11. #9
    Member Since86's Avatar
    Join Date
    Dec 2004
    Location
    Muncie
    Posts
    21,090

    Sports Logo Sports Logo Sports Logo Sports Logo

    Default Re: Judge orders end to NFL lockout, league to appeal

    The article in the Pacer forum explains it a little better. It's because the union decertified.

    Which still doesn't make any sense, because that means the NFL should be able to negiotate with individual players. Once they recertify their union, then the lockout can just become active again.

    Basically their just chasing their tail in a circle, from what I can make out of all this.

  12. #10
    The light, not the lie. kester99's Avatar
    Join Date
    Nov 2007
    Location
    Disgusta, GA
    Posts
    8,829
    Mood

    Sports Logo Sports Logo Sports Logo Sports Logo

    Default Re: Judge orders end to NFL lockout, league to appeal

    Quote Originally Posted by Since86 View Post
    This quote is hidden because you are ignoring this member. Show Quote
    So factories can't lay off their staff for a couple of months then either?

    The NFL is privately owned, if they want to shut their doors, then they can shut their doors. I don't see the legal grounding on this either.
    The lock out is not because the business is closing its doors. It's being used as a bargaining ploy. Yes. You're right. If they want to go out of business, they can. But if they're planning on staying in business, then they are being required to play fair with their employees under contract.

    If that hypothetical factory wants to lay off staff, they can. But if I have a contract with you, neither one of us can unilaterally cancel it or modify it.
    Last edited by kester99; 04-26-2011 at 06:02 PM.
    [~]) ... Cheers! Go Pacers!

  13. #11
    Member
    Join Date
    Aug 2010
    Location
    In a Gym
    Age
    21
    Posts
    16,859
    Mood

    Sports Logo Sports Logo Sports Logo Sports Logo Sports Logo

    Default Re: Judge orders end to NFL lockout, league to appeal

    Quote Originally Posted by Psyren View Post
    This quote is hidden because you are ignoring this member. Show Quote
    Odds of Peyton leaving? I'd say very, very, very, very, very, very minimal.
    Ya but it is intersting he is a FA that is pretty cool. The bigger point is their is a record amount of FA's right now which is pretty cool. Sidney Rice to the Bears and about 5 good O-line men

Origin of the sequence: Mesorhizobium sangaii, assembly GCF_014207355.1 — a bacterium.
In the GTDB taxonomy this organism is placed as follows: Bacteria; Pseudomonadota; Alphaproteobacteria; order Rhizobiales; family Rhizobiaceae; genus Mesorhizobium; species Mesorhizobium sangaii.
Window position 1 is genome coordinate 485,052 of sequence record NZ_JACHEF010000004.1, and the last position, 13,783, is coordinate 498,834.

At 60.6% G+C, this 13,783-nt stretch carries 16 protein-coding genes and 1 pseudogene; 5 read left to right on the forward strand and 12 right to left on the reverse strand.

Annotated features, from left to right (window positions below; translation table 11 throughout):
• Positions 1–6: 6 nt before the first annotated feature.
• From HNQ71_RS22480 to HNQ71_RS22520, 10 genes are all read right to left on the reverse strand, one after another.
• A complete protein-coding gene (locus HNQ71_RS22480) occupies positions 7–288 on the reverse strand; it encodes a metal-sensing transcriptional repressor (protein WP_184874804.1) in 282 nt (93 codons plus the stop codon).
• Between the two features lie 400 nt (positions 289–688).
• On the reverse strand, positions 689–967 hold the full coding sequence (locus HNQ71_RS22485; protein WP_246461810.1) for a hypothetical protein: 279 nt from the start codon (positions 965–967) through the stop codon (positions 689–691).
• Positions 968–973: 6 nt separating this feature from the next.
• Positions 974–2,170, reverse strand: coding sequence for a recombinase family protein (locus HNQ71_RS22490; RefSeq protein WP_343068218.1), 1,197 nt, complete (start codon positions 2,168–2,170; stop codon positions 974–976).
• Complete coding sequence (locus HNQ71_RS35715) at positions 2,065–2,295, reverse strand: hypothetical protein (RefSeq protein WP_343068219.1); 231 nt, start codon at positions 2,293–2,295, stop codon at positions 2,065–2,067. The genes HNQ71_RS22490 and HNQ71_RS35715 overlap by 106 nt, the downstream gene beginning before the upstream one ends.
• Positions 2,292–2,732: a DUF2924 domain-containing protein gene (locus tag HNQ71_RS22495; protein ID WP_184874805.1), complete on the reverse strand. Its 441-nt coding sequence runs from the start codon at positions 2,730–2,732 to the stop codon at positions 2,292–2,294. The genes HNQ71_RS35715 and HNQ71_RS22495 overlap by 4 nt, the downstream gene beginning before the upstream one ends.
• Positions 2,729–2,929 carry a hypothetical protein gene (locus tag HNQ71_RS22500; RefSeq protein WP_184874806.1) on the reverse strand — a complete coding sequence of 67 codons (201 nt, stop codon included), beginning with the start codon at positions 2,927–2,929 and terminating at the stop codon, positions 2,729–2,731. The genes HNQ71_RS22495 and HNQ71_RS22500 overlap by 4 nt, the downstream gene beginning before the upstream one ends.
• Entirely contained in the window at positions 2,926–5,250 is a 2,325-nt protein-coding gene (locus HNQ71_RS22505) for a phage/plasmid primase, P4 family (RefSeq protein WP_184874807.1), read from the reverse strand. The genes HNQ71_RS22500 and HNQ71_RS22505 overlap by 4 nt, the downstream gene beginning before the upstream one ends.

14. #12
    Member
    Join Date
    Aug 2010
    Location
    In a Gym
    Age
    21
    Posts
    16,859
    Mood

    Sports Logo Sports Logo Sports Logo Sports Logo Sports Logo

    Default Re: Judge orders end to NFL lockout, league to appeal

    Friday 8am all the rules will be released for next season and the lockout will be officaly over.

  15. #13
    BoilerUpMan Really?'s Avatar
    Join Date
    Jun 2010
    Location
    Bloomington
    Posts
    4,055
    Mood

    Sports Logo Sports Logo Sports Logo Sports Logo

    Default Re: Judge orders end to NFL lockout, league to appeal

    Now the Lockout is back on this stuff is crazy...

    I know Peyton is getting tired of this, cant the individual owners just allow the players to used the facilities if they like?

  16. #14

    Default Re: Judge orders end to NFL lockout, league to appeal

    Quote Originally Posted by Really? View Post
    This quote is hidden because you are ignoring this member. Show Quote
    Now the Lockout is back on this stuff is crazy...

    I know Peyton is getting tired of this, cant the individual owners just allow the players to used the facilities if they like?


    Well considering he's an FA he really can't practice? Can he? I mean he was tagged but does that go into effect.

  17. #15
    BoilerUpMan Really?'s Avatar
    Join Date
    Jun 2010
    Location
    Bloomington
    Posts
    4,055
    Mood

    Sports Logo Sports Logo Sports Logo Sports Logo

    Default Re: Judge orders end to NFL lockout, league to appeal

    Quote Originally Posted by Basketball Fan View Post
    This quote is hidden because you are ignoring this member. Show Quote
    Well considering he's an FA he really can't practice? Can he? I mean he was tagged but does that go into effect.
    Not sure but from what I hear he as at the facility the day that they let players come in.

Similar Threads

  1. Can someone please cut & paste this article?
    By Los Angeles in forum Indiana Pacers
    Replies: 5
    Last Post: 11-29-2004, 10:22 PM
  2. New info on the appeal process. Confusing
    By Unclebuck in forum Indiana Pacers
    Replies: 16
    Last Post: 11-29-2004, 05:24 PM
  3. ESPN insider: Jefferson and Howard star in summer league
    By PacerBlade in forum Indiana Pacers
    Replies: 2
    Last Post: 07-28-2004, 08:18 PM
  4. NBA headed to another lockout
    By Unclebuck in forum Indiana Pacers
    Replies: 21
    Last Post: 06-29-2004, 03:11 PM
  5. 04-01-2004
    By kerosene in forum Indiana Pacers
    Replies: 2
    Last Post: 04-02-2004, 01:24 AM

Posting Permissions

  • You may not post new threads
  • You may not post replies
  • You may not post attachments
  • You may not edit your posts
  •